In Mercedes’ flagship saloon there are two states of tune, and it's the lower one the G350d gets, with 282bhp from 3400rpm and 442lb ft arriving at only 1200rpm. Admittedly, these are relatively modest gains over the 3.0-litre BlueTEC V6 diesel that powered the outgoing G350d, but a combined fuel economy of 29.4mpg is a useful improvement over the old car’s 25.2mpg. The claimed 0-62mph time has also fallen from 9.1sec to just 7.4sec, which looks to be a similarly useful real-world improvement. 

How does the G-Class perform on the road?

You’ll struggle to find any mode of transport more drenched in personality than the AMG-fettled G63. And yet, while the G350d isn’t as entertaining, it is without question the more likeable sibling. This is largely because diesel power reinstates a touch of utilitarian charm and honesty to the experience of driving a G-Class. You might be no more inclined to use the car to anything like its full terrain-conquering potential, but with the diesel the possibility of such a workout does somehow seem more probable.

And even if you don’t, there are more tangible benefits: our test car returned 32mpg along a flat stretch of autobahn between Innsbruck and Munich. Given the new G-Class weighs the thick end of 2.5 tonnes and still has the aerodynamic qualities of a parachute, that’s pretty good going. Mercedes pioneered in passenger cars the use of stepped-bowl pistons with its latest range of four-cylinder diesel engines, and the same propagation-enhancing technology is found within the OM656. In Eco – along with Comfort and Dynamic, one of the car’s three powertrain modes – the engine will also decouple from the lazily smooth nine-speed gearbox to coast at idling speeds for as long as you refrain from touching the brake or throttle pedals.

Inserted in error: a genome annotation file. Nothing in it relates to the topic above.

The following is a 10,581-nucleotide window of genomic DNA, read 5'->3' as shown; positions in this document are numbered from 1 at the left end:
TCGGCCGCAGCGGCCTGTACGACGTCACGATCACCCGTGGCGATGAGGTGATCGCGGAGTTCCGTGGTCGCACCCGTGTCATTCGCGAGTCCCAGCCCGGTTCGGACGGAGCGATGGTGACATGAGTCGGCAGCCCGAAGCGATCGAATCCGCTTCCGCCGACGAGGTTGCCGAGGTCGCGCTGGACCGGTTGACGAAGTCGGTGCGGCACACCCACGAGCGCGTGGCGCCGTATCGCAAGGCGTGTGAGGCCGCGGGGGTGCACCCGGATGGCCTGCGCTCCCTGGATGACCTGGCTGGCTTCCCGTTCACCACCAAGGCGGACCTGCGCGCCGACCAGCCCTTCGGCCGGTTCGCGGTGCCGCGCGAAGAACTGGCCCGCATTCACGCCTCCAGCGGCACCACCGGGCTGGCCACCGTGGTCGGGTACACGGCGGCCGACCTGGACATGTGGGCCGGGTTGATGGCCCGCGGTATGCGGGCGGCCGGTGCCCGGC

What's more, this new straight six is refined not only by the standards of those few machines with three locking differentials and a rigid rear axle, but by those of any segment. It first delivers all that torque with a wide, bass-heavy warble that quickly smooths out and remains smooth as silk through to 5000rpm. I’d say that sound is a bit more present from within the cabin of the G-Class than an E-Class, though without a microphone you wouldn’t know for sure. That shows just how far this off-roader has come. Six hours in the saddle doesn’t precipitate the kind of aural fatigue you got in the old car – a feat all the more impressive given Mercedes has reclined the rake of the windscreen by only a single degree. Don't expect the same isolation from wind noise you'd get in a BMW X5, mind.